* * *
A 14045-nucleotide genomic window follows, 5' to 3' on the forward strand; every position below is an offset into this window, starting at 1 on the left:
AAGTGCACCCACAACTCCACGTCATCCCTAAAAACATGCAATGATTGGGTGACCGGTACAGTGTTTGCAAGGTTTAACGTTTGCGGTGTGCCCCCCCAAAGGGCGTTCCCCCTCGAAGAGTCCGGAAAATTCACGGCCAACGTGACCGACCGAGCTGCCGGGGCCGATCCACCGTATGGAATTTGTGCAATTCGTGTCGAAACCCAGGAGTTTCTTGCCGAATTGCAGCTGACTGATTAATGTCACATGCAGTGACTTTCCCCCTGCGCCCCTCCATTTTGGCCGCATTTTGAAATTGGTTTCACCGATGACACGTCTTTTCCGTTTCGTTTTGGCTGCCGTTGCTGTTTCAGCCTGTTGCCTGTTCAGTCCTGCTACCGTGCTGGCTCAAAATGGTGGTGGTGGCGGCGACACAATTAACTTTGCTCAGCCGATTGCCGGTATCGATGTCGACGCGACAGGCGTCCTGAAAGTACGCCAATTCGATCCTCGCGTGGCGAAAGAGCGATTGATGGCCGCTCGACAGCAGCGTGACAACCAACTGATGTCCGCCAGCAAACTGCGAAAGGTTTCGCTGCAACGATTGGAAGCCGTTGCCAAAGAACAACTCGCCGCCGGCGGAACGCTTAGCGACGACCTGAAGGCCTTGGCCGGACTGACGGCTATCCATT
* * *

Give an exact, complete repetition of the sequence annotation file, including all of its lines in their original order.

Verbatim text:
A 14045-nucleotide genomic window follows, 5' to 3' on the forward strand; every position below is an offset into this window, starting at 1 on the left:
AAGTGCACCCACAACTCCACGTCATCCCTAAAAACATGCAATGATTGGGTGACCGGTACAGTGTTTGCAAGGTTTAACGTTTGCGGTGTGCCCCCCCAAAGGGCGTTCCCCCTCGAAGAGTCCGGAAAATTCACGGCCAACGTGACCGACCGAGCTGCCGGGGCCGATCCACCGTATGGAATTTGTGCAATTCGTGTCGAAACCCAGGAGTTTCTTGCCGAATTGCAGCTGACTGATTAATGTCACATGCAGTGACTTTCCCCCTGCGCCCCTCCATTTTGGCCGCATTTTGAAATTGGTTTCACCGATGACACGTCTTTTCCGTTTCGTTTTGGCTGCCGTTGCTGTTTCAGCCTGTTGCCTGTTCAGTCCTGCTACCGTGCTGGCTCAAAATGGTGGTGGTGGCGGCGACACAATTAACTTTGCTCAGCCGATTGCCGGTATCGATGTCGACGCGACAGGCGTCCTGAAAGTACGCCAATTCGATCCTCGCGTGGCGAAAGAGCGATTGATGGCCGCTCGACAGCAGCGTGACAACCAACTGATGTCCGCCAGCAAACTGCGAAAGGTTTCGCTGCAACGATTGGAAGCCGTTGCCAAAGAACAACTCGCCGCCGGCGGAACGCTTAGCGACGACCTGAAGGCCTTGGCCGGACTGACGGCTATCCATT